Boohoo has said it will investigate one of its suppliers following reports that staff are earning less than the minimum wage amid unsafe working conditions.
The Sunday Times reported that workers at a factory in Leicester making clothes for Boohoo’s Nasty Gal brand could expect to be paid £3.50 an hour.
It also saw little evidence of measures to stop the spread of coronavirus at a time when Leicester is in lockdown.
Boohoo said if the report is true, conditions were “totally unacceptable”.
It comes as the National Crime Agency confirmed it was investigating Leicester’s textiles industry over allegations of exploitation, although it did not comment on Boohoo specifically.
An NCA spokesman said: “Within the last few days NCA officers, along with Leicestershire Police and other partner agencies, attended a number of business premises in the Leicester area to assess concerns of modern slavery and human trafficking.”
The factory at the centre of the Sunday Times allegations displayed the sign Jaswal Fashions. However, that firm said it had ceased trading in 2018 and was not a supplier to Boohoo.
Boohoo also said that Jaswal was not one of its declared suppliers and it appeared that a different firm was using Jaswal’s former premises.
“We are currently trying to establish the identity of this company,” Boohoo said.
“We are taking immediate action to thoroughly investigate how our garments were in their hands, will ensure that our suppliers immediately cease working with this company, and we will urgently review our relationship with any suppliers who have sub-contracted work to the manufacturer in question.”
An undercover reporter for the Sunday Times, who got a job at Jaswal Fashions, was told to expect pay of between £3.50 and £4.00 an hour.
The national minimum wage for people over 25 years-old is £8.72 an hour.
Few workers at the factory – which was operating during the localised lockdown in Leicester – were found to be wearing face masks to guard against the transmission of the coronavirus.
There was also no evidence that social distancing measures had been implemented.
Boohoo said that earlier this year it had begun a review of all its garment-makers, including “a full audit of all of our suppliers’ manufacturing facilities”.
But former MP Mary Creagh, who investigated the UK’s fast-fashion garment industry as chairwoman of the Commons’ environmental audit committee, said policing the sector was difficult.
“When you think there are 10,000 workers, there are hundreds of factories and the tendency is when one factory is shut down it just springs up again in a sort of phoenix factory approach,” she told the BBC’s Today programme.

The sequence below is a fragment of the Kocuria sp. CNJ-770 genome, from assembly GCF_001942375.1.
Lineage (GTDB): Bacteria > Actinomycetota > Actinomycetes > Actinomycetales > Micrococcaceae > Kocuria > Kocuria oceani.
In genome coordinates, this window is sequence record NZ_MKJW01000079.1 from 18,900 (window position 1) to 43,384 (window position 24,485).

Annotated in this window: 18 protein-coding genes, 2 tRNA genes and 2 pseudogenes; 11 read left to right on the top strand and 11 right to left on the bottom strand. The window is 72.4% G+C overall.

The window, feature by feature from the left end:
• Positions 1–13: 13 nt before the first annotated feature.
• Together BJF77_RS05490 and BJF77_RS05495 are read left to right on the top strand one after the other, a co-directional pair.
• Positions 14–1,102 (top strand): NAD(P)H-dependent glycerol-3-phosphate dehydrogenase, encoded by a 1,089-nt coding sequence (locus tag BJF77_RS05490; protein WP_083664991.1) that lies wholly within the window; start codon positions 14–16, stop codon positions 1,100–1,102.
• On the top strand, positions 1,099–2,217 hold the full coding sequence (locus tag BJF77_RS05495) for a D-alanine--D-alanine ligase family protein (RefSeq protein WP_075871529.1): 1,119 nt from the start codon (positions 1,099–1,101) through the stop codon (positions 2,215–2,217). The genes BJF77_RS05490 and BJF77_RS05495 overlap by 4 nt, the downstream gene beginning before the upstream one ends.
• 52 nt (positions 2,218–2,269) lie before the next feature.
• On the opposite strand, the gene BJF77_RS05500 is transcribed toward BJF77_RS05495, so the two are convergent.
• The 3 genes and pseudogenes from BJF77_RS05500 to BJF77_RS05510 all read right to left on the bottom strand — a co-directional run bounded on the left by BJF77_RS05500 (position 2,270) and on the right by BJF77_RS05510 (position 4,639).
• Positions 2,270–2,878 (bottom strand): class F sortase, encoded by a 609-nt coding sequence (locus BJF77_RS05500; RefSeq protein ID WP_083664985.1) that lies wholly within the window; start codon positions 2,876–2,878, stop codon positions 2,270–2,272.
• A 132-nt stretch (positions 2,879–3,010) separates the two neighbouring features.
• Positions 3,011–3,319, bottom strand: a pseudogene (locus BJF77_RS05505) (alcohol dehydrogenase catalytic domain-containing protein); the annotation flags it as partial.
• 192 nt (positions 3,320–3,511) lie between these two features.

“They are shut down by authorities on Friday and they start up in a different building with a different name on Monday morning and this is the problem. It is a really difficult issue to tackle, the problem is the system not just the enforcement.”
Boohoo’s share price tumbled by more than 16% on Monday following the expose.
The firm is already under fire after Labour Behind the Label, a workers’ rights group, claimed that some employees at factories in Leicester that supply the fast fashion firm were “being forced to come into work while sick with Covid-19”.
At the time Boohoo said it would “not tolerate any incidence of non-compliance especially in relation to the treatment of workers within our supply chain”.
Leicester is currently under local lockdown following a spike in Covid-19 cases.
At the weekend, Health Secretary Matt Hancock said he was “very worried about the employment practices in some factories” in the city.
Sales at Boohoo, which trades exclusively online, has surged during the coronavirus lockdown with particular demand for loungewear and so-called athleisure gear.
The company recently bought the online businesses of Oasis and Warehouse and earlier this year acquired MissPap, Karen Millen and Coast.
Prior to the Covid-19 outbreak, sales for the year to February rose by 44% to £1.2bn and pre-tax profits grew 54% to £92.2m.
Boohoo’s co-founders Mahmud Kamani and Carole Kane were both paid more than £1.3m each for the last financial year.
They could also share in a bonus of up to £150m if certain performance goals are met by 2023.